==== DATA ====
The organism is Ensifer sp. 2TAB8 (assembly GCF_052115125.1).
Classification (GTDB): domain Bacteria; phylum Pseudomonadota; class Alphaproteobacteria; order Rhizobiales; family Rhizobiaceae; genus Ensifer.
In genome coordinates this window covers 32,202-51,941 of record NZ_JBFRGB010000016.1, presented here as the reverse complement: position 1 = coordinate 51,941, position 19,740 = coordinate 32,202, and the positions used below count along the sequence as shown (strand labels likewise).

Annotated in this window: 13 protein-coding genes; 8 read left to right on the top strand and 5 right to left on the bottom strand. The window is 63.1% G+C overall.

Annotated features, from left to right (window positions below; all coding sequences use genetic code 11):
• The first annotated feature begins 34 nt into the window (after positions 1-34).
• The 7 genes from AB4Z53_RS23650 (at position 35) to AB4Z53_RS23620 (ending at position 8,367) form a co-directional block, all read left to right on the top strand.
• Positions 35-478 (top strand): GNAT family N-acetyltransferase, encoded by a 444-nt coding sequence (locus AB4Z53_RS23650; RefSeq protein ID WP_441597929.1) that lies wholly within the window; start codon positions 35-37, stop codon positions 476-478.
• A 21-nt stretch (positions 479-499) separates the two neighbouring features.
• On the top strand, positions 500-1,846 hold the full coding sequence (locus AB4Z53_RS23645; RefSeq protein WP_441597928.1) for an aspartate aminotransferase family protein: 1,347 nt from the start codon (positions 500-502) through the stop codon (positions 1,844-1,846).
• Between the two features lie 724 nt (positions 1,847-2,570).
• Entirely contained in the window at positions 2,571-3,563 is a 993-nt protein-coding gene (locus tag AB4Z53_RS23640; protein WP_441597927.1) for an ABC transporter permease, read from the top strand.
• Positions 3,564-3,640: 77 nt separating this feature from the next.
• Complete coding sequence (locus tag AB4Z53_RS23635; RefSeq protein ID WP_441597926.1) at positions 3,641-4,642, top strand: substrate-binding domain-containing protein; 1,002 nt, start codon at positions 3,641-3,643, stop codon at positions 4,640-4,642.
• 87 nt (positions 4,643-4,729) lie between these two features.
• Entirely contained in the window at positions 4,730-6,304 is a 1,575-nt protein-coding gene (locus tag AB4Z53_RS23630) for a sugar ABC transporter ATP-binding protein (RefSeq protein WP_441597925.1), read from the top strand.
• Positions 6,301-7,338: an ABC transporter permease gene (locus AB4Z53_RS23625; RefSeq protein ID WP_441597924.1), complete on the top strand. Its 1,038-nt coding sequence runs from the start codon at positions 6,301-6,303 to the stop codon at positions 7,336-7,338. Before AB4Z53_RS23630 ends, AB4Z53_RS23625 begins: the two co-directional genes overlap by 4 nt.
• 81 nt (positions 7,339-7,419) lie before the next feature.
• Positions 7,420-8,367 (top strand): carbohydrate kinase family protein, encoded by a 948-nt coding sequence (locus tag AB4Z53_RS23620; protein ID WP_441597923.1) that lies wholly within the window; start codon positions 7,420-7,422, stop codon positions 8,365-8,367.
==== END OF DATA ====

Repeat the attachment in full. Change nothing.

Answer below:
The organism is Ensifer sp. 2TAB8 (assembly GCF_052115125.1).
Classification (GTDB): domain Bacteria; phylum Pseudomonadota; class Alphaproteobacteria; order Rhizobiales; family Rhizobiaceae; genus Ensifer.
In genome coordinates this window covers 32,202-51,941 of record NZ_JBFRGB010000016.1, presented here as the reverse complement: position 1 = coordinate 51,941, position 19,740 = coordinate 32,202, and the positions used below count along the sequence as shown (strand labels likewise).

Annotated in this window: 13 protein-coding genes; 8 read left to right on the top strand and 5 right to left on the bottom strand. The window is 63.1% G+C overall.

Annotated features, from left to right (window positions below; all coding sequences use genetic code 11):
• The first annotated feature begins 34 nt into the window (after positions 1-34).
• The 7 genes from AB4Z53_RS23650 (at position 35) to AB4Z53_RS23620 (ending at position 8,367) form a co-directional block, all read left to right on the top strand.
• Positions 35-478 (top strand): GNAT family N-acetyltransferase, encoded by a 444-nt coding sequence (locus AB4Z53_RS23650; RefSeq protein ID WP_441597929.1) that lies wholly within the window; start codon positions 35-37, stop codon positions 476-478.
• A 21-nt stretch (positions 479-499) separates the two neighbouring features.
• On the top strand, positions 500-1,846 hold the full coding sequence (locus AB4Z53_RS23645; RefSeq protein WP_441597928.1) for an aspartate aminotransferase family protein: 1,347 nt from the start codon (positions 500-502) through the stop codon (positions 1,844-1,846).
• Between the two features lie 724 nt (positions 1,847-2,570).
• Entirely contained in the window at positions 2,571-3,563 is a 993-nt protein-coding gene (locus tag AB4Z53_RS23640; protein WP_441597927.1) for an ABC transporter permease, read from the top strand.
• Positions 3,564-3,640: 77 nt separating this feature from the next.
• Complete coding sequence (locus tag AB4Z53_RS23635; RefSeq protein ID WP_441597926.1) at positions 3,641-4,642, top strand: substrate-binding domain-containing protein; 1,002 nt, start codon at positions 3,641-3,643, stop codon at positions 4,640-4,642.
• 87 nt (positions 4,643-4,729) lie between these two features.
• Entirely contained in the window at positions 4,730-6,304 is a 1,575-nt protein-coding gene (locus tag AB4Z53_RS23630) for a sugar ABC transporter ATP-binding protein (RefSeq protein WP_441597925.1), read from the top strand.
• Positions 6,301-7,338: an ABC transporter permease gene (locus AB4Z53_RS23625; RefSeq protein ID WP_441597924.1), complete on the top strand. Its 1,038-nt coding sequence runs from the start codon at positions 6,301-6,303 to the stop codon at positions 7,336-7,338. Before AB4Z53_RS23630 ends, AB4Z53_RS23625 begins: the two co-directional genes overlap by 4 nt.
• 81 nt (positions 7,339-7,419) lie before the next feature.
• Positions 7,420-8,367 (top strand): carbohydrate kinase family protein, encoded by a 948-nt coding sequence (locus tag AB4Z53_RS23620; protein ID WP_441597923.1) that lies wholly within the window; start codon positions 7,420-7,422, stop codon positions 8,365-8,367.